The (re)launch of Blancpain
With Jacques Piguet, once we had bought Blancpain, we had very little money left. So when we went to visit customers we slept in a camper van rather than at a hotel and we showered and shaved in railway stations. We had to use tokens to get three minutes of water. We had to be quick!

The first Blancpain exhibition at Baselworld
At this Baselworld (...) we decided to show NOTHING! It was, of course, very provocative. (...) We created uproar: the show management knew very well that if everybody did the same thing there would be empty showcases everywhere! So we gave our word that we would only do it once, otherwise we would forfeit our entitlement to a stand. And the next year we presented ONE watch!

Renoir in Japon
Japanese industry is largely based on technology and their watchmaking industry followed this path, too. But when you produce technology you are producing obsolescence. Technology is necessarily overtaken every year as new inventions appear. Unlike technology, art never becomes obsolete. A painting by Matisse or Renoir may not be liked by the new generation but it can never be obsolete.

Jean-Claude Biver "L'homme qui a sauvé la montre mécanique". © Ed. Eyrolles, DR

Nicolas Hayek
Although he was the oldest person in the group he was often the most creative, the most provocative. He had the most improbable quality of being a master of the industry, trade, marketing, negotiation and finance! He had a lot of intelligence and a lot of class. He was always three steps ahead of you. He was a great visionary. In short, an exceptional man.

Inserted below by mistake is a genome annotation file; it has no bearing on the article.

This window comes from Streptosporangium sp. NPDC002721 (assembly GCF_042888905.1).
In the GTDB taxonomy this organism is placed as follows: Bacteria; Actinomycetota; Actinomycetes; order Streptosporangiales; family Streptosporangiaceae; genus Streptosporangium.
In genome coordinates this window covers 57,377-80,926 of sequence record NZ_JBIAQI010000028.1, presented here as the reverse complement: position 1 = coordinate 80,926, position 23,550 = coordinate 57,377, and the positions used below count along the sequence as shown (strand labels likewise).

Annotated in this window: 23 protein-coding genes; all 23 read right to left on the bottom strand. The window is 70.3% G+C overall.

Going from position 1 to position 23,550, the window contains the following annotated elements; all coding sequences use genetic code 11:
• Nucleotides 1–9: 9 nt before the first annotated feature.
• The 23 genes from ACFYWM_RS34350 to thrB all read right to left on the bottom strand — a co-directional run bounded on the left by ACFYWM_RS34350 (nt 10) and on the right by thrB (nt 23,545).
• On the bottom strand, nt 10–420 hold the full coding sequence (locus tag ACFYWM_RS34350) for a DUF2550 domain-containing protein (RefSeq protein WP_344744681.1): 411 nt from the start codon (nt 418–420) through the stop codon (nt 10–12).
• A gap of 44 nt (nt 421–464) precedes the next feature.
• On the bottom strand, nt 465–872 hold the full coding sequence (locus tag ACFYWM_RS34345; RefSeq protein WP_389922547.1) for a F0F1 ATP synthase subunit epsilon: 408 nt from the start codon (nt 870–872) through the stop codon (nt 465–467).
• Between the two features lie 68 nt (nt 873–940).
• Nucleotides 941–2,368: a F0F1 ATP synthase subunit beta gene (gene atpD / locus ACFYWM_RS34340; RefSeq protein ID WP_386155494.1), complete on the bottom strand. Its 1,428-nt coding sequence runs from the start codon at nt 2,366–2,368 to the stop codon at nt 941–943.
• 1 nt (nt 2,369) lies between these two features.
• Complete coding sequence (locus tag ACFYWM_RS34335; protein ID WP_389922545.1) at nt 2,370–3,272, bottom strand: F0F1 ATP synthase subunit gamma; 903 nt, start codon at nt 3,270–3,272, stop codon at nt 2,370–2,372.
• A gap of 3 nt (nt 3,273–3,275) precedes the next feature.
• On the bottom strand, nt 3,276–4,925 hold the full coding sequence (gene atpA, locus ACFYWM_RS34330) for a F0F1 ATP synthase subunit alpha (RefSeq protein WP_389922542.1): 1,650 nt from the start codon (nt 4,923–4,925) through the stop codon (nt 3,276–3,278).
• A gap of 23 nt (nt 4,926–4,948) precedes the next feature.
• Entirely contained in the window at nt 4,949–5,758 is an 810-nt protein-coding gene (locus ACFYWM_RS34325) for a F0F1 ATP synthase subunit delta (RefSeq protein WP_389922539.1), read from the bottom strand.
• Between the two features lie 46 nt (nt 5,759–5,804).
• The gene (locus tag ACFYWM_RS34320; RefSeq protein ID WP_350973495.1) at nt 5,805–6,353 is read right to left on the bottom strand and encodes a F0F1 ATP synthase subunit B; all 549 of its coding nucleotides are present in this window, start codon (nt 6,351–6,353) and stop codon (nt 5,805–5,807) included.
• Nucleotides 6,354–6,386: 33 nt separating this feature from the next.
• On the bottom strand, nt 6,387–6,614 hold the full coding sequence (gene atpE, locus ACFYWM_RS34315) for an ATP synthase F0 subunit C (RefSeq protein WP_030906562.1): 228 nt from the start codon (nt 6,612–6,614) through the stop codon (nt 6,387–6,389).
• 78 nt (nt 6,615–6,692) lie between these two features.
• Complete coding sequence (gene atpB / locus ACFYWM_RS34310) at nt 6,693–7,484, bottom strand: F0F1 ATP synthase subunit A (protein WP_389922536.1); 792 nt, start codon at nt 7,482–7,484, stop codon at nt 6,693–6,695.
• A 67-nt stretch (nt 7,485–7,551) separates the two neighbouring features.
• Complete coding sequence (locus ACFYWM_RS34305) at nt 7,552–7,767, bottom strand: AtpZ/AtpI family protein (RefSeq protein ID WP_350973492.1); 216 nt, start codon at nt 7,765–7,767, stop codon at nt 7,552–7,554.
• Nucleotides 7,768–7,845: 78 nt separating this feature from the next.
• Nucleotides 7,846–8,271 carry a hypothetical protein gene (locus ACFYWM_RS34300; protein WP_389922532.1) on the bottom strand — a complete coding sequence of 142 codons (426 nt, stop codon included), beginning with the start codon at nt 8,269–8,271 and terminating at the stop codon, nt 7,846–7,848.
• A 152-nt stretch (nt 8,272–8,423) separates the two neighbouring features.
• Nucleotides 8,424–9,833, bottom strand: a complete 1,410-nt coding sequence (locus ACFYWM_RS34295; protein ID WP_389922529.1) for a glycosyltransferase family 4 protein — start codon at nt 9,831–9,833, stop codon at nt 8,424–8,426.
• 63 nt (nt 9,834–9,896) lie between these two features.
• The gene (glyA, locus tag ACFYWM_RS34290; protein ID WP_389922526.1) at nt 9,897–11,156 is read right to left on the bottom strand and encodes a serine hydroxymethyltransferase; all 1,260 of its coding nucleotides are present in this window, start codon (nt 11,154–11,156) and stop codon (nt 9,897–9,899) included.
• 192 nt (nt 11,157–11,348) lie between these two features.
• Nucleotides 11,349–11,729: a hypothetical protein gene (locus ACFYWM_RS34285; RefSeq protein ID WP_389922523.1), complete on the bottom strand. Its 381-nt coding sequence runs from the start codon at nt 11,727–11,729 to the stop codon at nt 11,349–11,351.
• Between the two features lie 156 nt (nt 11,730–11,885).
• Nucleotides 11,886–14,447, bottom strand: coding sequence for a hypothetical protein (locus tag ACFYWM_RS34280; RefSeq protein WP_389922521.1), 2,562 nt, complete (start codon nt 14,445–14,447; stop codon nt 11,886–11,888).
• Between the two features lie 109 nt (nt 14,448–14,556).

The first million-dollar watch
The one-million-dollar watch came about on the basis of a sketch and a phone call made from my car. One of my stone-setting friends offered to produce a watch that would be a world first since all the stone setting would be invisible. (…) I agreed and immediately called Tina Zegg, our customer in Monaco, to tell her: “I am going to make a unique watch, a world first, a watch that will cost one million dollars. I’ll sell it to you.” She replied “That’s quite a price; give me 15 minutes and I will call you back.” A quarter of an hour later she called me back and bought the watch. In a quarter of an hour I had ordered the watch and sold it. All by telephone. With no paperwork. This is the old-school way among watchmakers, diamond-traders and bankers: a verbal order has the same value as a written one. It’s great when your word alone allows you to do business, without needing 60 pages of contract.

Jean-Claude Biver © Ed. Eyrolles, DR

Management, Biver style
Every quarter I organised what I called “the mistakes meeting” with my closest colleagues! Each had to explain one or two mistakes that they had made. Because spontaneously acknowledging your errors is difficult to start with, to “prime the pump” I offered 1000 euros per mistake! There were five of us, so at two mistakes per person per quarter we identified forty mistakes per year that we would never make again!